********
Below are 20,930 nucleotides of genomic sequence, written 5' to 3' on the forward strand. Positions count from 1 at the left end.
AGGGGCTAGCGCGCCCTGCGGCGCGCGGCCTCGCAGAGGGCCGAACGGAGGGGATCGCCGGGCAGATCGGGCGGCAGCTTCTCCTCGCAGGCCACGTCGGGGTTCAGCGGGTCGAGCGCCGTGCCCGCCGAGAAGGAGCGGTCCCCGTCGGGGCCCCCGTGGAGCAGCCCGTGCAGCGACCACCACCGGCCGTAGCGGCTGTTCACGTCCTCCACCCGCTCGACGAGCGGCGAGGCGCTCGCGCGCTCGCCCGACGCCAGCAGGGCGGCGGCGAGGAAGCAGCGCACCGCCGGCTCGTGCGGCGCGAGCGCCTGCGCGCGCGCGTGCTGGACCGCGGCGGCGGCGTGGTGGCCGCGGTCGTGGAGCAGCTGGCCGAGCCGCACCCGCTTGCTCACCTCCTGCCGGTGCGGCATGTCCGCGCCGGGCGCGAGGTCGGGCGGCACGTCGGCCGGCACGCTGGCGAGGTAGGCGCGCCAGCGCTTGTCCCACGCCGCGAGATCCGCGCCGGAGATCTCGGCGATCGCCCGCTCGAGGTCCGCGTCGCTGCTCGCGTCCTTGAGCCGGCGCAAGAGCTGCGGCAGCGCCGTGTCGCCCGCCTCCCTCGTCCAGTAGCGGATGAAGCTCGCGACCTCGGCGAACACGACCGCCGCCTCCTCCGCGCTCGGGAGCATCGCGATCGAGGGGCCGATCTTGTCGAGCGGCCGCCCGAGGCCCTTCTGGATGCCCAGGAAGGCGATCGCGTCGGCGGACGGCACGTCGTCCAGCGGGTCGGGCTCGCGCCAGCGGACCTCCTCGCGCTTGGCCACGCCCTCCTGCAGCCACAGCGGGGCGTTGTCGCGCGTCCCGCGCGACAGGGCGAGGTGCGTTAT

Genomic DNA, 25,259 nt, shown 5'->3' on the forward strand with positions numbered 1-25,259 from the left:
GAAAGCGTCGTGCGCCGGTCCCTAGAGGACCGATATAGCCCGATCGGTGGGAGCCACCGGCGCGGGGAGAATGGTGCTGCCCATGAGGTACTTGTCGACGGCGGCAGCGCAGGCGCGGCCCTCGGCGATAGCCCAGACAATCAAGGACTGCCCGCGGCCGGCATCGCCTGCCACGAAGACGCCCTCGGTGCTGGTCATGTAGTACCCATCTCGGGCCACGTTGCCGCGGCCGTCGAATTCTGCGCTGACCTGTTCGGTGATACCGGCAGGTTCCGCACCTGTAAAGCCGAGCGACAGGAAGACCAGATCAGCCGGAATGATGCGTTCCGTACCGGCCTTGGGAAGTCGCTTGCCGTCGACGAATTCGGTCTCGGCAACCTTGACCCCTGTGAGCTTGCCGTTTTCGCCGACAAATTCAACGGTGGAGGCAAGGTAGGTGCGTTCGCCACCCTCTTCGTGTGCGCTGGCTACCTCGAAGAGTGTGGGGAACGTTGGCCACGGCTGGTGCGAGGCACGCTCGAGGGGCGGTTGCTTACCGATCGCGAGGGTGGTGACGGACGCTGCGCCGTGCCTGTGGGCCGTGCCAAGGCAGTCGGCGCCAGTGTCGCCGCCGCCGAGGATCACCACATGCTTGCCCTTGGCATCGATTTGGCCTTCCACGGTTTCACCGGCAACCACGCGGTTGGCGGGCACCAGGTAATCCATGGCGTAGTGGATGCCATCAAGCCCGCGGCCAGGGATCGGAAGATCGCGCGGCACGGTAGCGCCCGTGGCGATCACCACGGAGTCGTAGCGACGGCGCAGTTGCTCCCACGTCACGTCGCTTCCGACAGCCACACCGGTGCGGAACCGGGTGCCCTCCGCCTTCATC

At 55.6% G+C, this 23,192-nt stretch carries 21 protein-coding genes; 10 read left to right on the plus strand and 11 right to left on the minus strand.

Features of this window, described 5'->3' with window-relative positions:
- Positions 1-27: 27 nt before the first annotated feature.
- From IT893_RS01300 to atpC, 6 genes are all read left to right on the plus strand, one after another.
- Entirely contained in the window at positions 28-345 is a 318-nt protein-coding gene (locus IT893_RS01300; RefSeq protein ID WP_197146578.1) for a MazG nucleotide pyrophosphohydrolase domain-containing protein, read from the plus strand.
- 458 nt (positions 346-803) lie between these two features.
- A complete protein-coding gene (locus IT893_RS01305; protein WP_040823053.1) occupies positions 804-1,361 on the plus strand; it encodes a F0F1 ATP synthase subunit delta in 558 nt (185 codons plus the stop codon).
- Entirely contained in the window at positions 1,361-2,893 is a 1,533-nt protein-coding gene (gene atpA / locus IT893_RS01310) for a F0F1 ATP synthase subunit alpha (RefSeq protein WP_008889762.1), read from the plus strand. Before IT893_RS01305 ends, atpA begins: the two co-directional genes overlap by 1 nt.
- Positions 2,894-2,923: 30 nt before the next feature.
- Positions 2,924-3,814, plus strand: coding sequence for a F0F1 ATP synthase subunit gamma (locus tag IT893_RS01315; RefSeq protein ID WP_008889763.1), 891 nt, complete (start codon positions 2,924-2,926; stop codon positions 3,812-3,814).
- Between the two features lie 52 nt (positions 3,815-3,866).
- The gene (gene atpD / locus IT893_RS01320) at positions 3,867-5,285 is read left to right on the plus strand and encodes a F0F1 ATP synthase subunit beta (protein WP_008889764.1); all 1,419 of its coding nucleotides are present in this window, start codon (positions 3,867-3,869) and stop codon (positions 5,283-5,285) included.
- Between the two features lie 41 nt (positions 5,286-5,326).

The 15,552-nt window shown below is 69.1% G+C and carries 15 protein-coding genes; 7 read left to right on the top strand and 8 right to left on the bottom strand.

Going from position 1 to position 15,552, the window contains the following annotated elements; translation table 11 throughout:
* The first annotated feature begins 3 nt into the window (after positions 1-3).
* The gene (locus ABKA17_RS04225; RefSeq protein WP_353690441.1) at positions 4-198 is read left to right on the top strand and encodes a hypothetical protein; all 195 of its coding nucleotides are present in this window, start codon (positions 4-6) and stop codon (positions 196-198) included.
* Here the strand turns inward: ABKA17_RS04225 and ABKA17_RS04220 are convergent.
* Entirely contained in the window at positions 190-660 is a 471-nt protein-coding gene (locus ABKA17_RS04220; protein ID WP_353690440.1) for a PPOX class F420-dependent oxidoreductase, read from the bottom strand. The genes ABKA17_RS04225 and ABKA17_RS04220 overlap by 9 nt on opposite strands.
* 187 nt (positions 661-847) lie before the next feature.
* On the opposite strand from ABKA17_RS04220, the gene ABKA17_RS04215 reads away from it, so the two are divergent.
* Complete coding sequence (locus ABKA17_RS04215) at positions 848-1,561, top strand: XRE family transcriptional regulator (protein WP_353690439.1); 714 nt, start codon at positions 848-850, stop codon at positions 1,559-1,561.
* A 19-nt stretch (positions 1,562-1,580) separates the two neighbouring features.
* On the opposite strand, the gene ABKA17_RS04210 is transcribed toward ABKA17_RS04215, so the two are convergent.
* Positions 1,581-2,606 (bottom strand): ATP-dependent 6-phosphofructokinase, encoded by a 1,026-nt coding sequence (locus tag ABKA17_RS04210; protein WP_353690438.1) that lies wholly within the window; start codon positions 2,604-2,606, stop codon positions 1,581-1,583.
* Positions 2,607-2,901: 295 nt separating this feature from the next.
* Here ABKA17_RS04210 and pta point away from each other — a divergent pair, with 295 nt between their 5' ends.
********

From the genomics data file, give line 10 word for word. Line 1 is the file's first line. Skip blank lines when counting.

- 458 nt (positions 346-803) lie between these two features.